Apple’s biggest new product is almost here — and no, it’s not a device with a screen.
This grand opening has been years in the making. Apple’s new campus now has a name and an opening date. It’ll be called Apple Park and the first employees will move in April 2017, nearly six years after its late founder and CEO Steve Jobs publicly unveiled plans for the building’s “spaceship” design.
The 175-acre campus officially dubbed “Apple Park” will include a 2.8 million square foot main building made from curved glass as well as a large fitness center, thousands of trees and an auditorium called the Steve Jobs Theater.
As 12,000 Apple employees are going to work there, the move isn’t going to be an easy task. It’s going to take roughly six months to have everyone there. While April is the grand opening, construction will continue through the summer for the final touches.
The campus will also be powered by 100% renewable energy, according to the company. Much of the project is being framed by Apple as a tribute to Jobs, who died in 2011.
“Steve’s vision for Apple stretched far beyond his time with us. He intended Apple Park to be the home of innovation for generations to come,” CEO Tim Cook said in a statement Wednesday.
Steve Jobs told his biographer his goal was “to leave a signature campus that expresses the values of the company for generations.”
From the outside, the project led by Foster + Partners hasn’t differed much from Steve Jobs’ original idea. He first presented the new Apple campus to the Cupertino City Council back in 2011, a few months before he passed away. In many ways, this campus is Jobs’ last product launch.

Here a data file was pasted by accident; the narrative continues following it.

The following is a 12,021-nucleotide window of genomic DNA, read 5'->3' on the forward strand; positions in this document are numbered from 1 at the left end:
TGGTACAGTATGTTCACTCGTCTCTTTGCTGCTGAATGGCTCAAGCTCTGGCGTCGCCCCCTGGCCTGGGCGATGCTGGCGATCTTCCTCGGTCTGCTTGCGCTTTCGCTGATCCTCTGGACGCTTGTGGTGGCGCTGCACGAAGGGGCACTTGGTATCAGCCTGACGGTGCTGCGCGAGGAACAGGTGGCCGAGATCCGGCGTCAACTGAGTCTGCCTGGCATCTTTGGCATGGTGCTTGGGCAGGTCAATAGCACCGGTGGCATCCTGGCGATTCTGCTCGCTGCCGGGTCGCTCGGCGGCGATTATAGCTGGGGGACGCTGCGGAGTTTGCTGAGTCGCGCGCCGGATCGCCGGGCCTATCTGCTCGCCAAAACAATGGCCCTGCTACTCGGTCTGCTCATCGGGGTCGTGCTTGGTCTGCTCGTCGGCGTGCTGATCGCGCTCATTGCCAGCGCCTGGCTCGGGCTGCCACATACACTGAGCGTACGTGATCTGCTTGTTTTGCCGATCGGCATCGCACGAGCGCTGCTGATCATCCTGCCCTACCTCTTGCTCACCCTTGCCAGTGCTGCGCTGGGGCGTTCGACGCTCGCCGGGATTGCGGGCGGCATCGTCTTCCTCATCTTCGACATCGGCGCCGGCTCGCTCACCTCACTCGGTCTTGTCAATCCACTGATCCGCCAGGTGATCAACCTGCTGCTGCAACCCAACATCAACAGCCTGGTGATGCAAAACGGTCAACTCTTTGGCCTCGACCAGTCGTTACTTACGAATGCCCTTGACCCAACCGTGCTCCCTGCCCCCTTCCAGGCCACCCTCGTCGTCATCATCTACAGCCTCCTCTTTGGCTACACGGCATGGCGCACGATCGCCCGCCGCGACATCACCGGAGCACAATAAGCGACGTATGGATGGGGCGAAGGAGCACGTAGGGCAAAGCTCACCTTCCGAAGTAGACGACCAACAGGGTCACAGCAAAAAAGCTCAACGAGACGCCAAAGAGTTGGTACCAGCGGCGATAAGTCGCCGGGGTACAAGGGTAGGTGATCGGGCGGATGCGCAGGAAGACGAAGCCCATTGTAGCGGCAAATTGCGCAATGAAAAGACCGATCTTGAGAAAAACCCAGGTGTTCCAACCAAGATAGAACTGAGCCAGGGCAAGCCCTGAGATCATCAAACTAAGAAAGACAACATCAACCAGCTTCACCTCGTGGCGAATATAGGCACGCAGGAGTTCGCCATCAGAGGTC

Apple has been very secretive for the interior design of the building. It’s unclear if the building will have big open spaces or if it will be divided into many rooms.
But that ambition didn’t come cheap. The cost for the Cupertino campus reportedly jumped from $3 billion to nearly $5 billion — though that’s still pocket change for a business with nearly $250 billion in cash sitting around.
The campus isn’t just for employees, however. Apple’s executives also have high hopes the campus, equipped with a visitor center and public cafe, will become a new tourist attraction in California.
“I really think it’s going to become like a national landmark,” Luca Maestri, Apple’s CFO, said at a conference earlier this month. Maestri said the campus has already garnered “a lot of interest from tourists.”
One very interesting feature is the ventilation system. It’ll be a naturally ventilated building so that it doesn’t require any heating or air conditioning for nine months of the year.